Although biosimilar supportive care agents have generally been accepted by oncologists, the same cannot be said for biosimilars that are intended to treat cancers themselves. A survey among community oncologists in the United States showed that some respondents reported being “uncomfortable or unfamiliar” with the current regulatory process for biosimilars.

To help close this knowledge gap, the evidence used to support the regulatory approval of a biosimilar in oncology was explained by experts recently in the Journal of Clinical Oncology. In particular, the article authors explained the role of comparative clinical studies in biosimilar development and how they differ from the traditional phase 3 studies used to evaluate novel agents. 

The purpose of comparative clinical studies is “not to demonstrate clinical benefit.” Instead, the purpose is to “confirm clinical equivalence of the potential biosimilar and reference product.” As a result, comparative clinical studies may use short-term surrogate endpoints, like overall response rate or pathologic complete response, instead of an endpoint that demonstrates clinical benefit, like overall survival or progression-free survival.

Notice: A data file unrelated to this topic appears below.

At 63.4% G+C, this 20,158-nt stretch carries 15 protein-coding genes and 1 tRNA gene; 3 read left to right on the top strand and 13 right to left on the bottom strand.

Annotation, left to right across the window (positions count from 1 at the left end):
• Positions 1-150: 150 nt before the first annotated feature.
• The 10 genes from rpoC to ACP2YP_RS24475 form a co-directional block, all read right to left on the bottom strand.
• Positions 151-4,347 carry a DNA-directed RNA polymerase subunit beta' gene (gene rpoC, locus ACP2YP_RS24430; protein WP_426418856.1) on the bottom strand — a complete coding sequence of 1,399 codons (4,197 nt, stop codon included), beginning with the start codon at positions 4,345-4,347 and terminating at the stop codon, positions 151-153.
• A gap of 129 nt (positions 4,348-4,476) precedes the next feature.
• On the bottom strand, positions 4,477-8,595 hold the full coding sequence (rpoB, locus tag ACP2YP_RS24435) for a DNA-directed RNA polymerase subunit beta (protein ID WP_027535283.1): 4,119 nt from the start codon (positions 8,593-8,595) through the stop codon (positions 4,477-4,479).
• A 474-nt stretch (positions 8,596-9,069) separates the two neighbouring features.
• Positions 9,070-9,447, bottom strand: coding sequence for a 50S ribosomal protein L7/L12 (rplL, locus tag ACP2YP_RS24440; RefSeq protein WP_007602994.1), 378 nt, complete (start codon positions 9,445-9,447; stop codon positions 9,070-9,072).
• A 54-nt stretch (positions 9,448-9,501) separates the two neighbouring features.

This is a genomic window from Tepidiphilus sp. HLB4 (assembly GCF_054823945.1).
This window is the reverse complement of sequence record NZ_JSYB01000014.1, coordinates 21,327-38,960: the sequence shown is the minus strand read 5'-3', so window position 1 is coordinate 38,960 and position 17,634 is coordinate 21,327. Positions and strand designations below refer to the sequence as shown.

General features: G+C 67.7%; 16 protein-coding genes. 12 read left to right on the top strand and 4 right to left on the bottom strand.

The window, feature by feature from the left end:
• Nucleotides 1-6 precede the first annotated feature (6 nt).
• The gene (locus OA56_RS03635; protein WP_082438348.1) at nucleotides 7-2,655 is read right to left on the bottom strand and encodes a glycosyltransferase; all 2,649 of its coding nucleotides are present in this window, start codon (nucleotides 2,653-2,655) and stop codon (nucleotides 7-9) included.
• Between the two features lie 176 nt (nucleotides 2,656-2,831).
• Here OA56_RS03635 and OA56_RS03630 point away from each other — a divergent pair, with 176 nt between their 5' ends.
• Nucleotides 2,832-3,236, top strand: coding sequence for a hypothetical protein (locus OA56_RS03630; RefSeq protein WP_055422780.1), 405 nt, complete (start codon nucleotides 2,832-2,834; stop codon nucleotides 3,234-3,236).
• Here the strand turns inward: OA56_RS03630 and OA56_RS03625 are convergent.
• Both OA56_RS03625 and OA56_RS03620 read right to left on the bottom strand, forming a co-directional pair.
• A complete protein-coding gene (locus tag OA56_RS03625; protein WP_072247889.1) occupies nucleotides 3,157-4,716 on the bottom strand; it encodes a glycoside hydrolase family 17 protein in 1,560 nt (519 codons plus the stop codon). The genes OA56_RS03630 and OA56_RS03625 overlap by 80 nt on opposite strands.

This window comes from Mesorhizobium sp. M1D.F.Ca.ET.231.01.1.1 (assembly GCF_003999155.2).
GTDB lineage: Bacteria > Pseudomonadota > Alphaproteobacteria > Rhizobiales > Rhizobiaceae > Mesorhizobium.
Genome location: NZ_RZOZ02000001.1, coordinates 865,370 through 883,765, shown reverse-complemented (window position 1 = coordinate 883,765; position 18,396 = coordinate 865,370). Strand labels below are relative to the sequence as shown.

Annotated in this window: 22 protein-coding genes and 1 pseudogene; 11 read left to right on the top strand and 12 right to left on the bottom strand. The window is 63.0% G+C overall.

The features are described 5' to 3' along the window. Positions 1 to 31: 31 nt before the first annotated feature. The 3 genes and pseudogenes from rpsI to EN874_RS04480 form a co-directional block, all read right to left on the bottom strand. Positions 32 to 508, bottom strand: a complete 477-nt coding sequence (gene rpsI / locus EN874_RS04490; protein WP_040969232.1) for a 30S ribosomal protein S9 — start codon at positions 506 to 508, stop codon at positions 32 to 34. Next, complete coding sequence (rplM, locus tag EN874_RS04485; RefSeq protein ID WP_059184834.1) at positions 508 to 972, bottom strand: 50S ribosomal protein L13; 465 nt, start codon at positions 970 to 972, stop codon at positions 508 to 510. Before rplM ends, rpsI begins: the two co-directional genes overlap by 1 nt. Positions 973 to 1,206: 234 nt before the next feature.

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Once clinical equivalency to the reference product is shown, biosimilars can expand their label to include additional therapeutic indications without the need for more clinical studies, also known as extrapolation. In fact, this was done for 5 trastuzumab biosimilars initially approved for breast cancer.

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In addition, unlike noninferiority studies, which are statistically designed to be one-sided, comparative clinical studies are two-sided, meaning the treatment effect for a biosimilar cannot be better or worse than the reference product in order to be considered equivalent.

However, if the treatment effect for the biosimilar does appear better, as was the case for 2 trastuzumab biosimilars — SB3 and ABP 980 — that does not negate the possibility of a regulatory approval. Again, unlike the development of reference products, biosimilar products are evaluated on the “totality of the evidence” and the foundation of this evidence is not clinical data but “comprehensive and robust” analytical data.


Stebbing J, Mainwaring PN, Curigliano G, et al. Understanding the role of comparative clinical studies in the development of oncology biosimilars [published online February 14, 2020]. J Clin Oncol. doi: 10.1200/JCO.19.02953